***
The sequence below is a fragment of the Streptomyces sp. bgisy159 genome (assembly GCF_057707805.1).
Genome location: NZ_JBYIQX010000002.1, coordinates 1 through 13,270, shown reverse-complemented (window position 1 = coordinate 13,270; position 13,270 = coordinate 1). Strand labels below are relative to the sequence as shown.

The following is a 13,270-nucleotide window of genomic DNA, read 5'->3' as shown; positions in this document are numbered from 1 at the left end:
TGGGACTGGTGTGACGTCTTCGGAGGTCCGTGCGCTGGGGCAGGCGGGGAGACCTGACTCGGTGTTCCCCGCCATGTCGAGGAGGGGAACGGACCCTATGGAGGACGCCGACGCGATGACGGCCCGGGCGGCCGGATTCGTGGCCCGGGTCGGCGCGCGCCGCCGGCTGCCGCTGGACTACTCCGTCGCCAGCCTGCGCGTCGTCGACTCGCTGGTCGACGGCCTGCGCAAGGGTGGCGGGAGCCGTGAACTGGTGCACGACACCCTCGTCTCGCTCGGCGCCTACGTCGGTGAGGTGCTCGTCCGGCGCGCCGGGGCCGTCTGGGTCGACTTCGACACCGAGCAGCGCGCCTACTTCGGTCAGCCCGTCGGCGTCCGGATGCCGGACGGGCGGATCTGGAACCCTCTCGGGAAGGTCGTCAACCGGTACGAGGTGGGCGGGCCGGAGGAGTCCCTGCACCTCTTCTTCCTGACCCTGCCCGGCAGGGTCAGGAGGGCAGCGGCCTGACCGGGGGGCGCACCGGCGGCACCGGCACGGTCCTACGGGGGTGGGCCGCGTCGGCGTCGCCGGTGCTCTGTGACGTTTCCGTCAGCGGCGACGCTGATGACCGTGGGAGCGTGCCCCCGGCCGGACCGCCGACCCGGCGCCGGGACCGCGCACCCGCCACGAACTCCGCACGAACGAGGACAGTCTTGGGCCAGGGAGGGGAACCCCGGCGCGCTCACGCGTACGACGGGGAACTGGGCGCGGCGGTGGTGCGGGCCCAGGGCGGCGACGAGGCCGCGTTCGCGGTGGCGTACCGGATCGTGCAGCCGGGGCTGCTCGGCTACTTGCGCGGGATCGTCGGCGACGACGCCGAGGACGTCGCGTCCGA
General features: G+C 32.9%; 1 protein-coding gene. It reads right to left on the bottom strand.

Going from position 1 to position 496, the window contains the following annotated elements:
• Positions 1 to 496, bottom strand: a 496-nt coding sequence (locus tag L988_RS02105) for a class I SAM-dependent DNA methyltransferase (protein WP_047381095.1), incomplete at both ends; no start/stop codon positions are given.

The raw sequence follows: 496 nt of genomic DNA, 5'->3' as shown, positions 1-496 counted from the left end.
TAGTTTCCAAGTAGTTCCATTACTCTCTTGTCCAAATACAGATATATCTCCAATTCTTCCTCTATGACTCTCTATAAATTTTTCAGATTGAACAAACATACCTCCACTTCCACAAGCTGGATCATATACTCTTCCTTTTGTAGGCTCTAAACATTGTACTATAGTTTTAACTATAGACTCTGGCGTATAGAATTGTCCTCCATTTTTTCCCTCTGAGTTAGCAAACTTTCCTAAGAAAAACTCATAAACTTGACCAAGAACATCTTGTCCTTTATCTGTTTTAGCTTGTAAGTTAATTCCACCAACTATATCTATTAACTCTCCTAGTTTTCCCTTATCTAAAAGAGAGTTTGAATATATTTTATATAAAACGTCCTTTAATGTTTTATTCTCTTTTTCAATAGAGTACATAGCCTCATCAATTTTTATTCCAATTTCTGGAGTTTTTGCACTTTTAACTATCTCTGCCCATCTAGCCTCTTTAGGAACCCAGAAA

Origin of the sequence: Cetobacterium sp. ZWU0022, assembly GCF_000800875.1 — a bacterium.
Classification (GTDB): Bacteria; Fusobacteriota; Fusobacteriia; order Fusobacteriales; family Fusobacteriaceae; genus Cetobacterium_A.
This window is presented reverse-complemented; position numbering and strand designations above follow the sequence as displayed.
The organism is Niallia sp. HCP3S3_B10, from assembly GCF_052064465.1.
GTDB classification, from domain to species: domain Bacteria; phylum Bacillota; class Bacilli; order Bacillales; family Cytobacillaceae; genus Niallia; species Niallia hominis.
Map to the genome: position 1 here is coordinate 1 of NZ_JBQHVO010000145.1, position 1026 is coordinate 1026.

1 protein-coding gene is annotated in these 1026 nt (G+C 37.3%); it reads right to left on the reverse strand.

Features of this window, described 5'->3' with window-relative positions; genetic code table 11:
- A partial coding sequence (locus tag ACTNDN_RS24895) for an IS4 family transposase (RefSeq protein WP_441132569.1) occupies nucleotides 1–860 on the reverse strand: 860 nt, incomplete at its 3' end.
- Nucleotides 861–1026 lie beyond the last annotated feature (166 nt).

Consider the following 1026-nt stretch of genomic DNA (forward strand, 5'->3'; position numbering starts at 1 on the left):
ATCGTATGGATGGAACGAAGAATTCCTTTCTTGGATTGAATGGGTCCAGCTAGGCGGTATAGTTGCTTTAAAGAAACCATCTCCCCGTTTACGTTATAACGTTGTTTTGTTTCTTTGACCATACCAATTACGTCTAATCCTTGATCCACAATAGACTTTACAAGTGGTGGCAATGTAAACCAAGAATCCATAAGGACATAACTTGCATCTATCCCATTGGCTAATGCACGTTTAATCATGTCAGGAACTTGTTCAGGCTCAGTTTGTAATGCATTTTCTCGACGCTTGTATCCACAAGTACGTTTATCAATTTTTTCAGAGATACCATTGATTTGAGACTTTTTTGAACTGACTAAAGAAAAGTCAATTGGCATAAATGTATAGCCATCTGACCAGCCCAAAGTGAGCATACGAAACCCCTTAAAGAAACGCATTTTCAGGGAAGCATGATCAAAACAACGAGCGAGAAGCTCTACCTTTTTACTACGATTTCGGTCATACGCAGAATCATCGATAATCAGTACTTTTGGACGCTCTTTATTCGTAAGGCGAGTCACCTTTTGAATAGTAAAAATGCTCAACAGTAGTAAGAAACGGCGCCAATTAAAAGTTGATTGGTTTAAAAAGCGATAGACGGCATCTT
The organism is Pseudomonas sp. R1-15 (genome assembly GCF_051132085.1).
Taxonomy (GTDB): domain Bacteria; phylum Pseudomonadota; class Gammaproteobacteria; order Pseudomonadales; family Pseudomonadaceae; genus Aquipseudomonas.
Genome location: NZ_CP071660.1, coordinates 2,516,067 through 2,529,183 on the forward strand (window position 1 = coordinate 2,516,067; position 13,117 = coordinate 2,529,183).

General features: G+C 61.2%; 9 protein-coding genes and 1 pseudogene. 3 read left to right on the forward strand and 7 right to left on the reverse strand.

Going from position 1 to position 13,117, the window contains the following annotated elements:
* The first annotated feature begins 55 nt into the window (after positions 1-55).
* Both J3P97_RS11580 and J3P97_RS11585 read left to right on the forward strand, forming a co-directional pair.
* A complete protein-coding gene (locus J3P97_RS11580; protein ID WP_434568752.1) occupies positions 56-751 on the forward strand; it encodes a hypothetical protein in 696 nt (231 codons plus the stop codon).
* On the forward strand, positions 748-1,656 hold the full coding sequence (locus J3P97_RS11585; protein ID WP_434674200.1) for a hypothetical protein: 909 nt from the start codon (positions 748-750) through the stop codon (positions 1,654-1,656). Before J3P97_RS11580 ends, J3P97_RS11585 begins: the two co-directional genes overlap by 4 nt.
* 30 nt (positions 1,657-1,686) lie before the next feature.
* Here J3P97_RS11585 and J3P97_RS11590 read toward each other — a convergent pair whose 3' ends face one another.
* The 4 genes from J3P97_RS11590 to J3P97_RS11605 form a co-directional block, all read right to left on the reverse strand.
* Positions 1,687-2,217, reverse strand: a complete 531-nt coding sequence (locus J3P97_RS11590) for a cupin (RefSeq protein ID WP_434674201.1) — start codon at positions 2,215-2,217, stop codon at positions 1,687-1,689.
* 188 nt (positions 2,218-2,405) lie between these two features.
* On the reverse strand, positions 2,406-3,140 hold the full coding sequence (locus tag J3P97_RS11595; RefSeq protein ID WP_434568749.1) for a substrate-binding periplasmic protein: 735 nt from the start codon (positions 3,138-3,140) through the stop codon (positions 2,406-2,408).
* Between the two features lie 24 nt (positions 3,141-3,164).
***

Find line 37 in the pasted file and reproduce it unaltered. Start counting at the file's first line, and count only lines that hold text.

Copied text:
* Between the two features lie 24 nt (positions 3,141-3,164).